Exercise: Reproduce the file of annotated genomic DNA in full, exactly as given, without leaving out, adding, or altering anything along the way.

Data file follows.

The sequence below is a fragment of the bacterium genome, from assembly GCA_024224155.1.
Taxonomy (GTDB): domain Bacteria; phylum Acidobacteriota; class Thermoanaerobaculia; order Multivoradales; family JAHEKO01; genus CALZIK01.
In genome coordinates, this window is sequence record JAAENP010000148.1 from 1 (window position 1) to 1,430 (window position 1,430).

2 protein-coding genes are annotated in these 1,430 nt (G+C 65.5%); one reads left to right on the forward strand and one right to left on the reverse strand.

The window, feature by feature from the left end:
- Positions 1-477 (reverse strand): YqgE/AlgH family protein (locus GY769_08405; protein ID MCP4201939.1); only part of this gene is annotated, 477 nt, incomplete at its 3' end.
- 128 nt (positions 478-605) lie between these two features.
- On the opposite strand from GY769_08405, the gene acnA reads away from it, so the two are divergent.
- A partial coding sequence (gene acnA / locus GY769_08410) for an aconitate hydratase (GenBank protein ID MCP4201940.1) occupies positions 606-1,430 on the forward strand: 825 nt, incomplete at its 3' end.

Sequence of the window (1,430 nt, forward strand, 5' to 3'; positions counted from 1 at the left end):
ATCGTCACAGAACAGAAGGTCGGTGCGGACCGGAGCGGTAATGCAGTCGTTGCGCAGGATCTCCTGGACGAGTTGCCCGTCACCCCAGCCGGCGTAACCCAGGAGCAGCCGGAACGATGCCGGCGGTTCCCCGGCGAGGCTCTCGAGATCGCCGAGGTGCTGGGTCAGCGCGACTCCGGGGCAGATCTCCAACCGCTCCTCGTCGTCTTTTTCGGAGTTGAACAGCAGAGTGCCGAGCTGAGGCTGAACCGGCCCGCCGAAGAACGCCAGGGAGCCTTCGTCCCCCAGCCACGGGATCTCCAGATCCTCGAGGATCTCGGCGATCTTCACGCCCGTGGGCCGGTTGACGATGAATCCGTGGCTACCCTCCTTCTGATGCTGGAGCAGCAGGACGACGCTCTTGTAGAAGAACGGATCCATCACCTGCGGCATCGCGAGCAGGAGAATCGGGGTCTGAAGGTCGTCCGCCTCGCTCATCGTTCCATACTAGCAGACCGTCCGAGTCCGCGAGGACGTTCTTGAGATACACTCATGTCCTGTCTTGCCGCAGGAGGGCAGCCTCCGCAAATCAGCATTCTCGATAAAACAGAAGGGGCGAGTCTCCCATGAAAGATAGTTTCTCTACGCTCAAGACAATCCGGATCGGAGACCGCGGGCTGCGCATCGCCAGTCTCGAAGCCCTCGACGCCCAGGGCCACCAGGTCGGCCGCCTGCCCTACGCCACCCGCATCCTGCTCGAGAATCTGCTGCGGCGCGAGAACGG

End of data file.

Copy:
The sequence below is a fragment of the bacterium genome, from assembly GCA_024224155.1.
Taxonomy (GTDB): domain Bacteria; phylum Acidobacteriota; class Thermoanaerobaculia; order Multivoradales; family JAHEKO01; genus CALZIK01.
In genome coordinates, this window is sequence record JAAENP010000148.1 from 1 (window position 1) to 1,430 (window position 1,430).

2 protein-coding genes are annotated in these 1,430 nt (G+C 65.5%); one reads left to right on the forward strand and one right to left on the reverse strand.

The window, feature by feature from the left end:
- Positions 1-477 (reverse strand): YqgE/AlgH family protein (locus GY769_08405; protein ID MCP4201939.1); only part of this gene is annotated, 477 nt, incomplete at its 3' end.
- 128 nt (positions 478-605) lie between these two features.
- On the opposite strand from GY769_08405, the gene acnA reads away from it, so the two are divergent.
- A partial coding sequence (gene acnA / locus GY769_08410) for an aconitate hydratase (GenBank protein ID MCP4201940.1) occupies positions 606-1,430 on the forward strand: 825 nt, incomplete at its 3' end.

Sequence of the window (1,430 nt, forward strand, 5' to 3'; positions counted from 1 at the left end):
ATCGTCACAGAACAGAAGGTCGGTGCGGACCGGAGCGGTAATGCAGTCGTTGCGCAGGATCTCCTGGACGAGTTGCCCGTCACCCCAGCCGGCGTAACCCAGGAGCAGCCGGAACGATGCCGGCGGTTCCCCGGCGAGGCTCTCGAGATCGCCGAGGTGCTGGGTCAGCGCGACTCCGGGGCAGATCTCCAACCGCTCCTCGTCGTCTTTTTCGGAGTTGAACAGCAGAGTGCCGAGCTGAGGCTGAACCGGCCCGCCGAAGAACGCCAGGGAGCCTTCGTCCCCCAGCCACGGGATCTCCAGATCCTCGAGGATCTCGGCGATCTTCACGCCCGTGGGCCGGTTGACGATGAATCCGTGGCTACCCTCCTTCTGATGCTGGAGCAGCAGGACGACGCTCTTGTAGAAGAACGGATCCATCACCTGCGGCATCGCGAGCAGGAGAATCGGGGTCTGAAGGTCGTCCGCCTCGCTCATCGTTCCATACTAGCAGACCGTCCGAGTCCGCGAGGACGTTCTTGAGATACACTCATGTCCTGTCTTGCCGCAGGAGGGCAGCCTCCGCAAATCAGCATTCTCGATAAAACAGAAGGGGCGAGTCTCCCATGAAAGATAGTTTCTCTACGCTCAAGACAATCCGGATCGGAGACCGCGGGCTGCGCATCGCCAGTCTCGAAGCCCTCGACGCCCAGGGCCACCAGGTCGGCCGCCTGCCCTACGCCACCCGCATCCTGCTCGAGAATCTGCTGCGGCGCGAGAACGG